|Year : 2016 | Volume
| Issue : 1 | Page : 1-3
Medico-legal aspects of bile duct injury
Vinay Kumar Kapoor
Department of Surgical Gastroenterology, Sanjay Gandhi Post-Graduate Institute of Medical Sciences (SGPGIMS), Lucknow, Uttar Pradesh, India
|Date of Submission||15-Aug-2015|
|Date of Acceptance||20-Aug-2015|
|Date of Web Publication||17-Dec-2015|
Vinay Kumar Kapoor
Department of Surgical Gastroenterology, Sanjay Gandhi Post-Graduate Institute of Medical Sciences (SGPGIMS), Lucknow, Uttar Pradesh
Source of Support: None, Conflict of Interest: None
|How to cite this article:|
Kapoor VK. Medico-legal aspects of bile duct injury. J Min Access Surg 2016;12:1-3
Gall stone disease is common all over the world; gall stones are very common in northern India. Cholecystectomy, open or laparoscopic, is one of the commonest operations performed by a general, gastrointestinal/hepatobiliary (GI/HPB) or laparoscopic surgeon. It is now well-established that laparoscopic cholecystectomy is associated with a two to three times higher (about 0.5%) risk of bile duct injury (BDI) than open cholecystectomy. BDI can cause severe morbidity and even mortality; moreover, BDI during cholecystectomy is a common cause of medico-legal suits filed by the patient against the surgeon.
An average of 50,000 cholecystectomies is performed in the UK every year. Between 1995 and 2008, a total of 300 claims were filed - an incidence of 0.4 per 1,000 cholecystectomies.  The National Health Service (NHS) Litigation Authority's data on clinical negligence over 15 years between 1995 and 2009 revealed 418 claims - an incidence of 0.6 per 1,000 cholecystectomies.  The incidence increased to 0.7 per 1,000 between 2000 and 2005 when 208 claims were filed.  The incidence of BDI-related litigation after laparoscopic cholecystectomy was higher, 0.8 per 1,000 in the Netherlands.  In contrast, Kern  found only 49 litigation cases over 20 years between 1970 and 1991 in the USA during the open cholecystectomy era.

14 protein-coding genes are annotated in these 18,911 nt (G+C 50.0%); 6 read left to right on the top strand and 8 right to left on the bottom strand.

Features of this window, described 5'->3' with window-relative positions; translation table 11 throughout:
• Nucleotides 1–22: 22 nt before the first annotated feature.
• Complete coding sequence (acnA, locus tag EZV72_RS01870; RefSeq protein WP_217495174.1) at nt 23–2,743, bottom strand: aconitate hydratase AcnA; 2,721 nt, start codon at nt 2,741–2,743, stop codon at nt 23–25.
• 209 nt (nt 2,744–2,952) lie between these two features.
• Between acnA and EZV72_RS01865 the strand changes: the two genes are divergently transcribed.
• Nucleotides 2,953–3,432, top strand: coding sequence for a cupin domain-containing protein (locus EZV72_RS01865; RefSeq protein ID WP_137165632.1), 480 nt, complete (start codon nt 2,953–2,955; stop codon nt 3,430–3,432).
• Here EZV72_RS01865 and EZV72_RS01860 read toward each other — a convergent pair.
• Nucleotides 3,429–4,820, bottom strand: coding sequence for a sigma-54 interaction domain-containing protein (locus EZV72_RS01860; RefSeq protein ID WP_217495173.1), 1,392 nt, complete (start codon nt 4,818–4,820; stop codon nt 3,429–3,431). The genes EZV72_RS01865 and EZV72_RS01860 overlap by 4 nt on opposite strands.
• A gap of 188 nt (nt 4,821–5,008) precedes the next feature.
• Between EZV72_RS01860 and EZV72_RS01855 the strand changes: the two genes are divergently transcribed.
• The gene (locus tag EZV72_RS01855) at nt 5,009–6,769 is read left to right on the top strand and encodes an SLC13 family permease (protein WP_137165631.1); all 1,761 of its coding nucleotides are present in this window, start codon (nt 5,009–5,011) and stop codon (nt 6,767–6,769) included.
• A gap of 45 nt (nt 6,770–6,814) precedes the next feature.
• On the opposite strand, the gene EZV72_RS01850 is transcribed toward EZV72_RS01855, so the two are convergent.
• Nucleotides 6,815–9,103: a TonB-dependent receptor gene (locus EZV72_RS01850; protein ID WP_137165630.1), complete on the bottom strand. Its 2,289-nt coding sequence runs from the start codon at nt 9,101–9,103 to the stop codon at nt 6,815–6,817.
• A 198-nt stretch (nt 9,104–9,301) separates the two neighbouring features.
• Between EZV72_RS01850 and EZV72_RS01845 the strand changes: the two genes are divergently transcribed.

BDI is the most frequent complication of cholecystectomy resulting in a claim.  BDI was responsible for 27 (61%) out of 44 litigations in one report.  BDI accounted for 72% of 208 claims in the NHS Litigation Authority between 2000 and 2005.  Common bile duct (CBD) injury (41%) and bile leak (12%) were the commonest causes of malpractice litigation in the UK.  The severity of BDI is also related to the chances of claims being filed - one-third of the patients with a major BDI are likely to resort to litigation.  Complete transection of the CBD was the only independent predicting factor for starting a claim procedure.  Delay in recognition of post cholecystectomy complications is one of the most common causes of a claim. In 46 cases of BDI involving malpractice litigation, 80% of the injuries were not detected at the time of cholecystectomy; the average delay in diagnosis was 10 days.  In another report, BDI was missed during cholecystectomy in 86% of cases involving litigation.  The files of 23 legal cases with BDI that were referred by the Turkish courts to the Istanbul Forensic Medicine Institute for expert opinion were analysed - late recognition of injury and late transfer of patient (to a higher centre) was found in 20 (45%) files.  Immediate non-specialist repair is also an independent predictor for possible litigation.  In Germany, four out of 44 cases where BDI was recognized intraoperatively and immediate repair was performed by a biliary surgeon were not considered as malpractice.